- Maximum downtime costs increased 32 percent since 2013 and 81 percent since 2010.
- Maximum downtime costs for 2016 are $2,409,991.
For a mission-critical system like cooling in a data center, some form of redundancy is essential. Simple redundancy can be achieved by installing a duplicate system that can be put into operation in the event of failure. This, however, is an approach with high costs in nearly every aspect: operating equipment, footprint, wiring, transformers, etc.
Consider this, in the latest AFCOM State of the Data Center Survey, we saw that because of the big dependency around data center services, redundancy and uptime are big concerns. We saw fairly steady trends around redundant power levels spanning today and the next three years. For example, at least 55% already have – and will continue to have – N+1 redundancy levels. Similarly, no more than 5% of respondents either currently have, or will have, 2(N+1) redundant power systems. For the most part, data center managers are using at least 1 level of redundancy for power.
Like power, cooling must be a big consideration in the cloud and digital age. Data centers are increasing density, and cooling is critical to keep operations running efficiently. When we look at cooling, more than 58% indicated that the currently run, and will continue to run at least N+1 redundant cooling systems. Both today, and three years from now – 18% will operate an N+2 cooling redundancy architecture.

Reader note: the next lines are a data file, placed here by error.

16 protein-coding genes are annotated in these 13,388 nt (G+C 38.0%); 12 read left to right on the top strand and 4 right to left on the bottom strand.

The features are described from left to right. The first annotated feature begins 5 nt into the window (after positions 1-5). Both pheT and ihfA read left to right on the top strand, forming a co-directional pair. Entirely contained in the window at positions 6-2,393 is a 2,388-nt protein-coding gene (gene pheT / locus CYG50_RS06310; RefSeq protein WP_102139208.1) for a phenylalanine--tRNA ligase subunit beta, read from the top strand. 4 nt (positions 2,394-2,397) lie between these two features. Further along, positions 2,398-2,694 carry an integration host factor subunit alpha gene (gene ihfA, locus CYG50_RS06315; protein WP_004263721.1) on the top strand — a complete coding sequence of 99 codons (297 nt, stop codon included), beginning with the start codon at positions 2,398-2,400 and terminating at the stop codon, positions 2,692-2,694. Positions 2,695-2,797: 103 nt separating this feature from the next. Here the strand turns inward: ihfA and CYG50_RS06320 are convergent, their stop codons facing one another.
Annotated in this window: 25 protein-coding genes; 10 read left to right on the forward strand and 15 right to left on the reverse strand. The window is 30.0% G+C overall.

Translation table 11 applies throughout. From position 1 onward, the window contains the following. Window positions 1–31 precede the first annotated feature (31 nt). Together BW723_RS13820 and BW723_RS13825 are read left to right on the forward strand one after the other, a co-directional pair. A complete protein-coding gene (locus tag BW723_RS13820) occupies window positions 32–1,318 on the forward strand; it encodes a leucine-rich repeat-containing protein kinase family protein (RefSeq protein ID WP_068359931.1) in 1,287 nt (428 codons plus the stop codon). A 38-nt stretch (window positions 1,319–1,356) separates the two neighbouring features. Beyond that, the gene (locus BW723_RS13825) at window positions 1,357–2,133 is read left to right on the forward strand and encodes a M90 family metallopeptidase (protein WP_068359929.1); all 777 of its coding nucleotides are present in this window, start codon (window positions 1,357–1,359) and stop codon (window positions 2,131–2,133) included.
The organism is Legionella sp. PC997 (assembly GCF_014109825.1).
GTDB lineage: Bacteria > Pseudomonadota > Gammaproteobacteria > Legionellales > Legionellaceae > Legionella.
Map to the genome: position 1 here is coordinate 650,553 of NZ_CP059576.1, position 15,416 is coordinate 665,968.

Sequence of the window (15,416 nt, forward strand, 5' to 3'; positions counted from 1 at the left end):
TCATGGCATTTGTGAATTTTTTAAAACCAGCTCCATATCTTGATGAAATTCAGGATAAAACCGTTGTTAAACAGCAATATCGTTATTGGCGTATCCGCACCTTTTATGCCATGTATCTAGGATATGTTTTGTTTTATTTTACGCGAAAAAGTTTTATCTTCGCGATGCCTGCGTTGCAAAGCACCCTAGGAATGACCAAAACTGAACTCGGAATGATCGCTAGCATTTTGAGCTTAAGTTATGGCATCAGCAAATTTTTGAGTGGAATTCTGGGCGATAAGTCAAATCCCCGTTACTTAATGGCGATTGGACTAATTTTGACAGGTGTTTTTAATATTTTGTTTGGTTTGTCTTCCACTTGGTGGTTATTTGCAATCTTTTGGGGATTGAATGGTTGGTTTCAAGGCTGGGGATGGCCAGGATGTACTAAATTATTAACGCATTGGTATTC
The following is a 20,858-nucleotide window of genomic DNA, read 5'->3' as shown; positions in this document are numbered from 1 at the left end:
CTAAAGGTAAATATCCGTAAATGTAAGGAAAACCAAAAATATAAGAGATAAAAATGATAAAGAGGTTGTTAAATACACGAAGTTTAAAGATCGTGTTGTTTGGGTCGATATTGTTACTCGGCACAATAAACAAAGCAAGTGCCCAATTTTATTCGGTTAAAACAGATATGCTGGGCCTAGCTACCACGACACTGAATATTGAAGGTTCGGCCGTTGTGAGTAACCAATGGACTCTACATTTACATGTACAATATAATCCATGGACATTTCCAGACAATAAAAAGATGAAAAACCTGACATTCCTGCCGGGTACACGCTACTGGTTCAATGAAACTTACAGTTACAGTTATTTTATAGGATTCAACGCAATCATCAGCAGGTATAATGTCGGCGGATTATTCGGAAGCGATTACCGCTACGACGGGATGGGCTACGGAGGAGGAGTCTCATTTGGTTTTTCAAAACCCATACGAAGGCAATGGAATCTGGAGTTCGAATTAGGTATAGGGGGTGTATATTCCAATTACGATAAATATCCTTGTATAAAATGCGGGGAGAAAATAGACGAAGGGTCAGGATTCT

The N+1 approach, of course, avoids the enormous costs of 100% redundancy, but it also allows the system to operate at efficient load levels during normal operation, while still providing the additional capacity needed to handle an idled fan or motor.
Avoiding Downtime and Building for Scale
There was a recent study conducted by the International Working Group on Cloud Computing Resiliency. This report showed that since 2007, about 568 hours were logged as downtime between 13 major cloud carriers. This has, so far, cost the customer about $72 million.